In the Northeast, Len Bohler's cars were always sleepers. By this I mean that at first glance, they weren't the flashiest of cars... but they were fast.  In the south, that sleeper may very well be Jay Foley.  Jay's car isn't the prettiest car in the field but it sure has one heck of an engine. And the low key Foley can wheel that #57 with the best of them.

Jay Hedgecock says that Foley could very well be the southern guy to step it up and suprise them all on Saturday. 

“Foley  gets around here good and qualifies good here,” said Hedgecock. “It's just a matter of making it last 100 laps. I wouldn't count him out. He raced real fast when we were down here with the SMART Tour. He should be one to watch for. His cars aren't real flashy but on the track he gets it done and that's what it takes.”
Query got some time in a modifed a few weeks ago during the SMART Tour show at Cocord, but blew up after only 20 laps.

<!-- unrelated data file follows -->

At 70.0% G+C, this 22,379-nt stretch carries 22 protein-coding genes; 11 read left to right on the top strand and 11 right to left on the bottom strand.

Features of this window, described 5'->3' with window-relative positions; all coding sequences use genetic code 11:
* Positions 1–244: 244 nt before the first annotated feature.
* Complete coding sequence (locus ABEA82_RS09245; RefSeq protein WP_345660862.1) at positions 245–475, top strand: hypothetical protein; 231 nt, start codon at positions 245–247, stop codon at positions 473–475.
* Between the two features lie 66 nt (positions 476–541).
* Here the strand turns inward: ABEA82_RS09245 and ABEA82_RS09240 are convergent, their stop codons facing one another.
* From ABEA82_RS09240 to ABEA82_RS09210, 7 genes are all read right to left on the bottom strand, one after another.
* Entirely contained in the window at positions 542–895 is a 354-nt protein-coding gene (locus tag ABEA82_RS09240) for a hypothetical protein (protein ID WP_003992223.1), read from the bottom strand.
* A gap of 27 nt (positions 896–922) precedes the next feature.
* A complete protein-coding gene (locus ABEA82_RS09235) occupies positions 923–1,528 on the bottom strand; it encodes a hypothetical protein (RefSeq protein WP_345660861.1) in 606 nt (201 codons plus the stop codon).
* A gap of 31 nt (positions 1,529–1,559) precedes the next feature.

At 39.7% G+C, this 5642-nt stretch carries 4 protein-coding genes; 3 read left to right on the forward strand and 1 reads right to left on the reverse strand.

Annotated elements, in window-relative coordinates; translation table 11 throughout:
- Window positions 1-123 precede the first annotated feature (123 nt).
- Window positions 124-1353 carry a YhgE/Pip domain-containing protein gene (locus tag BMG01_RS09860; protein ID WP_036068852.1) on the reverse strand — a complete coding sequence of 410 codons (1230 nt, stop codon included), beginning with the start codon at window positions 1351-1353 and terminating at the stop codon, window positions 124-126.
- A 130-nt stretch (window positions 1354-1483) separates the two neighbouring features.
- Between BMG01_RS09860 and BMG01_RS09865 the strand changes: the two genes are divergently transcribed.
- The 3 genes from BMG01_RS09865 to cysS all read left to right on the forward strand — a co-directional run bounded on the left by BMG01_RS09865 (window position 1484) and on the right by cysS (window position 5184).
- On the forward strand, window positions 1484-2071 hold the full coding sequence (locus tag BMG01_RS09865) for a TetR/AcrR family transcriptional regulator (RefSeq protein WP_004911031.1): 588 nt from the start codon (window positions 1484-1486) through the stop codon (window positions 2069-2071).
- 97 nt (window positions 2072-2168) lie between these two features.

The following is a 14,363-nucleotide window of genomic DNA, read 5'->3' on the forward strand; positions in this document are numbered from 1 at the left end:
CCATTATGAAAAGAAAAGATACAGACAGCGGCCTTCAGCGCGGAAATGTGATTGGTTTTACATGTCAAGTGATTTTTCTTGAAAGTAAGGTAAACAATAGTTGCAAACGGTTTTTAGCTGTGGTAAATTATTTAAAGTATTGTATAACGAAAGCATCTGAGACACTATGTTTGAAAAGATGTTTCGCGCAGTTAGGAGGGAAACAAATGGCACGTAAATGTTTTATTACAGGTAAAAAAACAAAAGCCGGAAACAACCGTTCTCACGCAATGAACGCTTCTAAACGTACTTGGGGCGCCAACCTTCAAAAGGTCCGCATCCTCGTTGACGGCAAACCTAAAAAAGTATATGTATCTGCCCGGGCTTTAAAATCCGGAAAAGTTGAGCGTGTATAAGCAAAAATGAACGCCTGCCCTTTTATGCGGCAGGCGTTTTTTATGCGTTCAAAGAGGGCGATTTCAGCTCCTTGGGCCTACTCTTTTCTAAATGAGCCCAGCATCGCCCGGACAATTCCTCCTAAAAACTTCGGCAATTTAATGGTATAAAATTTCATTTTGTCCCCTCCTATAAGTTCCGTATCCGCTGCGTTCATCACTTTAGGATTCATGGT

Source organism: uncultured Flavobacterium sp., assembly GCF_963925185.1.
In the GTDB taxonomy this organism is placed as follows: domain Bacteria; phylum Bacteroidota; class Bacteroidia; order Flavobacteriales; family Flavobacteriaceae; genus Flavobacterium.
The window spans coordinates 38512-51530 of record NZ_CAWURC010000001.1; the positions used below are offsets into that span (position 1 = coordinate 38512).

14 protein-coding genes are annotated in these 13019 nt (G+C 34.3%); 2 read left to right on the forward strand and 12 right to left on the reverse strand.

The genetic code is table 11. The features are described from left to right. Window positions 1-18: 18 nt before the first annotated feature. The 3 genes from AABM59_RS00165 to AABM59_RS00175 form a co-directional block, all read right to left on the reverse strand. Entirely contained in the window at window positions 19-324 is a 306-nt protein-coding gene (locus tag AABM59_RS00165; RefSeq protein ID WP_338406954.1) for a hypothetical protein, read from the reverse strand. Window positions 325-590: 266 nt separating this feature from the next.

Still relatively unfamiliar with these racecars, Query adapted quickly and shocked the mod world qualifying fourth in time trials.

“We were pretty shocked about how well we did,” said Query. “I've got a lot of laps around this place and that probably helps. It's like a lot of things in the world. The people who you know is what counts. I leaned on a lot of people who knew Modified cars and they helped me
figure these cars out. I was worried that they weren't going to be like what my car (Super Late Model) is like. I've dealt with every type of stock car but not open wheel.  The people I talked with told me just to treat it like my Late Model. When I did that, I really came around.

“When I raced that race the other week, I got here late and hopped in and started in the rear. I passed a bunch of cars before we blew up. I didn't know what I was getting into. I just knew it had a steering wheel and pedals. When you are out there by yourself, you see those big ol' tires out there but when you are racing with other cars you forget about that.”

They are neat. They are like Go-Karts on steroids.”


2003 Featherlite Mod Champ Todd Szegedy was at the track, but in street clothes. The Tour regular ran select Busch races this year for NEMCO along with most of the Featherlite Mod shows. Although a proven talent, Szegedy does not know where his helmet will hang next season.